Speaking of lists, here is a new list of sorts…The University of Rochester is recognizing translated literature with their Best Translated Book Award. Here is their short list, of which the winner turned out to be The Confessions of Noa Weber by Gail Hareven (translated from the Hebrew by Dalya Bilu). I have not read ANY of the books on their list (sadly), but if you are like me and wish to read more translated works, this is a good place to start.

That wraps up this edition of Sunday Salon. What great books are you reading lately? Do you have any plans for today? If so, I hope that at some point they involve reading a good book!

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  1. I started Wolf Hall and The Children’s Book at the end of last year and put them to one side whilst we moved house. I promptly forgot about them even though I really did want to read them. Your post is so interesting comparing them and I also found myself more drawn to A S Byatt’s book.

    I will have to rescue them from the backlog of books and read them sooner rather than later. I have The Little Stranger also begging to be read. There are just so many good books to read!

  2. I agree that The Children’s Book is better than Wolf Hall – especially in terms of cover design! I thought Wolf Hall was one of the weakest on the Booker list last year – I thought The Glass Room deserved to win. I would have loved to see How to Paint a Dead Man win, but unfortuantely it didn’t even make the Booker short list. I’m hoping it is more successful with this year’s Orange prize. I hope you enjoy reading some Orange nominees later this month.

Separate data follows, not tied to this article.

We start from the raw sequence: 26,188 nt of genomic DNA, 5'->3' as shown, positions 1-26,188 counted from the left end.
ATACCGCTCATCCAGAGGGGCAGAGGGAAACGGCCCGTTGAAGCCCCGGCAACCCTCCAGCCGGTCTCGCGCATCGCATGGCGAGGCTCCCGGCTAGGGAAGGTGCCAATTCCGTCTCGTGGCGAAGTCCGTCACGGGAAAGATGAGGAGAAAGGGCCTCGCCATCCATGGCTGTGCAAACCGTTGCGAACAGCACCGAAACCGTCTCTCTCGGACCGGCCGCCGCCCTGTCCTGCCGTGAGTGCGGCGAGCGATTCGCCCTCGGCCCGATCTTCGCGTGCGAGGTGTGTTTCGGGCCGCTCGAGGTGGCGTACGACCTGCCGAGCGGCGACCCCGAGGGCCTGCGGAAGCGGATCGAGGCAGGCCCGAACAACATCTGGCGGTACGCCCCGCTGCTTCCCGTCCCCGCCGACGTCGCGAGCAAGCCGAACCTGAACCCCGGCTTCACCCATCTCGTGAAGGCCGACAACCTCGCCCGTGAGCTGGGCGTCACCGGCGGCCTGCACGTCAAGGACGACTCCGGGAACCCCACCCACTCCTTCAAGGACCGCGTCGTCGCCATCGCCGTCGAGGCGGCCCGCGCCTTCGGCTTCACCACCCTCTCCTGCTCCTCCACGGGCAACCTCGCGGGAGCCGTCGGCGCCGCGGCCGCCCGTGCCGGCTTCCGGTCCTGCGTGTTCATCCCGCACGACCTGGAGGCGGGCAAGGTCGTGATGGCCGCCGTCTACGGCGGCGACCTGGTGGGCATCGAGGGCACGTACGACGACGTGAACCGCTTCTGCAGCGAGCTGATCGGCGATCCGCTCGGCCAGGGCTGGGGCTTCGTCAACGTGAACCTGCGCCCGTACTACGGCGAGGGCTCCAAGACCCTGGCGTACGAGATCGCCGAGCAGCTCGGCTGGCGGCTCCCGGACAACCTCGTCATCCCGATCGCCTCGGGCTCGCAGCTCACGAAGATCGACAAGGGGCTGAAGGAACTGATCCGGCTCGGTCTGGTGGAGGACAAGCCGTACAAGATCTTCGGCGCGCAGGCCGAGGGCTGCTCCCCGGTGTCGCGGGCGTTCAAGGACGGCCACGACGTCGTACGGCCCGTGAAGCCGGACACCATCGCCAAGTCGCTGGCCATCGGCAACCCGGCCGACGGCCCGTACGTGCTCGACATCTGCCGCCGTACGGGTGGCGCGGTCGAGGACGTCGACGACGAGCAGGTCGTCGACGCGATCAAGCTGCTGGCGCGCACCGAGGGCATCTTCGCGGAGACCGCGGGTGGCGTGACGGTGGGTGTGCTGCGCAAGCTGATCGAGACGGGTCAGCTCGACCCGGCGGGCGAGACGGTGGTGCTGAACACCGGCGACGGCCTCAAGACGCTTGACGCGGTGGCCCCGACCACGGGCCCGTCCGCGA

3. I think it’s awesome that you go to the firehouse dinners! I need to find more things like that to support in my community.

    On the books…well alas, Booker nominated seems to turn me off since I do sort of equate the idea with hard to read books. I haven’t read many but the ones I’ve read are not my typical reads. I would like to try A.S. Byatt someday, though.

    • Ariel on March 14, 2010 at 09:34

    I am glad to hear this about the Byatt book. I have read several of hers (although not, crucially, “Possession”) and have never really developed an appreciation of her work. Maybe this is the one to go on the TBR shelf after “Possession.”

    Meanwhile, I am heading off right now to look at this new translation award – thanks for letting us know about it!

    • Kim on March 14, 2010 at 09:36

    I have read similar comments regarding both Wolf Hall and The Children’s Book. I have not read either of them, but am drawn to Byatt’s cover first! I am currently reading Out Stealing Horses–(I know! About 3 years after everyone else!)– and it was a Dublin Award winner, also a translation.
    Have a great Sunday and hope you enjoy your community dinner! 🙂

    • Laura on March 14, 2010 at 10:58

    OK, now I know I should read The Children’s Book! I’d been scared off it for some reason. But if you liked it, I know that I will. Have a great day, Wendy!

    • Lahni on March 14, 2010 at 12:27